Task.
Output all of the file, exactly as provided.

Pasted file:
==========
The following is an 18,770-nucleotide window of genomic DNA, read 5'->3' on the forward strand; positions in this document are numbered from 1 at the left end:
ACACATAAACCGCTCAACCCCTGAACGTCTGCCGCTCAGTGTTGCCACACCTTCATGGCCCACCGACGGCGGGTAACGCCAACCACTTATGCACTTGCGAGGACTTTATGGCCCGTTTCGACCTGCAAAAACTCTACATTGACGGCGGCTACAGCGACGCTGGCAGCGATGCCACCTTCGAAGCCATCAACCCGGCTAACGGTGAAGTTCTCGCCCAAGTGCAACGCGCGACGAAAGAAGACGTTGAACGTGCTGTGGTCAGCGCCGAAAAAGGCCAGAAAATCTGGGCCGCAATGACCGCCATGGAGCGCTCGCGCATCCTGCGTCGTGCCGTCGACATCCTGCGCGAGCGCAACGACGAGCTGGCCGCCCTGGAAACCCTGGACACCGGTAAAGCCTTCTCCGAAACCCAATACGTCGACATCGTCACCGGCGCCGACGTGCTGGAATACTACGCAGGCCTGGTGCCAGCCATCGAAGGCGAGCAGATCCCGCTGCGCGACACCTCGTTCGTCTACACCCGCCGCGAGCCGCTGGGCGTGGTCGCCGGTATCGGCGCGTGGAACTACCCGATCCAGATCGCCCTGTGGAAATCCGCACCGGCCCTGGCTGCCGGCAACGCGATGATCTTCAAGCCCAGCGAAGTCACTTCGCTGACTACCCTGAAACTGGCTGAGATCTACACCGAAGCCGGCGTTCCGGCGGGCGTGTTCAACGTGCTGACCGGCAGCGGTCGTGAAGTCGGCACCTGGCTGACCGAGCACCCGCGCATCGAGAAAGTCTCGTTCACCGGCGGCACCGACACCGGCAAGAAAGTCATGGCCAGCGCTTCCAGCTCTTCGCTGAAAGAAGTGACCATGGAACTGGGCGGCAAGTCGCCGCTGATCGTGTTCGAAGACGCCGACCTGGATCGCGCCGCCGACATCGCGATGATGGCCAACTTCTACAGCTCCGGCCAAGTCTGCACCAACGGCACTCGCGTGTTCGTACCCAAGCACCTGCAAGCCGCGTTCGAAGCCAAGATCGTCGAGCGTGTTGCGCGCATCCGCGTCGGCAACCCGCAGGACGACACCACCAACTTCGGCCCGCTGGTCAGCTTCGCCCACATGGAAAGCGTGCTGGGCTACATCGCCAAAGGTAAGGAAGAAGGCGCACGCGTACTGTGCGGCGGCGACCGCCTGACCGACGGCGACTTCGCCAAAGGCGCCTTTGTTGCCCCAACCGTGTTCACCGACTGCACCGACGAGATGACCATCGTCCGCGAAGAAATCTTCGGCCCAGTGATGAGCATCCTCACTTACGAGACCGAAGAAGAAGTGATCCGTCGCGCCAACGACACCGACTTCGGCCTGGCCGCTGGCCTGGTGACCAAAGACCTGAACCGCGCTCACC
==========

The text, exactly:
The following is an 18,770-nucleotide window of genomic DNA, read 5'->3' on the forward strand; positions in this document are numbered from 1 at the left end:
ACACATAAACCGCTCAACCCCTGAACGTCTGCCGCTCAGTGTTGCCACACCTTCATGGCCCACCGACGGCGGGTAACGCCAACCACTTATGCACTTGCGAGGACTTTATGGCCCGTTTCGACCTGCAAAAACTCTACATTGACGGCGGCTACAGCGACGCTGGCAGCGATGCCACCTTCGAAGCCATCAACCCGGCTAACGGTGAAGTTCTCGCCCAAGTGCAACGCGCGACGAAAGAAGACGTTGAACGTGCTGTGGTCAGCGCCGAAAAAGGCCAGAAAATCTGGGCCGCAATGACCGCCATGGAGCGCTCGCGCATCCTGCGTCGTGCCGTCGACATCCTGCGCGAGCGCAACGACGAGCTGGCCGCCCTGGAAACCCTGGACACCGGTAAAGCCTTCTCCGAAACCCAATACGTCGACATCGTCACCGGCGCCGACGTGCTGGAATACTACGCAGGCCTGGTGCCAGCCATCGAAGGCGAGCAGATCCCGCTGCGCGACACCTCGTTCGTCTACACCCGCCGCGAGCCGCTGGGCGTGGTCGCCGGTATCGGCGCGTGGAACTACCCGATCCAGATCGCCCTGTGGAAATCCGCACCGGCCCTGGCTGCCGGCAACGCGATGATCTTCAAGCCCAGCGAAGTCACTTCGCTGACTACCCTGAAACTGGCTGAGATCTACACCGAAGCCGGCGTTCCGGCGGGCGTGTTCAACGTGCTGACCGGCAGCGGTCGTGAAGTCGGCACCTGGCTGACCGAGCACCCGCGCATCGAGAAAGTCTCGTTCACCGGCGGCACCGACACCGGCAAGAAAGTCATGGCCAGCGCTTCCAGCTCTTCGCTGAAAGAAGTGACCATGGAACTGGGCGGCAAGTCGCCGCTGATCGTGTTCGAAGACGCCGACCTGGATCGCGCCGCCGACATCGCGATGATGGCCAACTTCTACAGCTCCGGCCAAGTCTGCACCAACGGCACTCGCGTGTTCGTACCCAAGCACCTGCAAGCCGCGTTCGAAGCCAAGATCGTCGAGCGTGTTGCGCGCATCCGCGTCGGCAACCCGCAGGACGACACCACCAACTTCGGCCCGCTGGTCAGCTTCGCCCACATGGAAAGCGTGCTGGGCTACATCGCCAAAGGTAAGGAAGAAGGCGCACGCGTACTGTGCGGCGGCGACCGCCTGACCGACGGCGACTTCGCCAAAGGCGCCTTTGTTGCCCCAACCGTGTTCACCGACTGCACCGACGAGATGACCATCGTCCGCGAAGAAATCTTCGGCCCAGTGATGAGCATCCTCACTTACGAGACCGAAGAAGAAGTGATCCGTCGCGCCAACGACACCGACTTCGGCCTGGCCGCTGGCCTGGTGACCAAAGACCTGAACCGCGCTCACC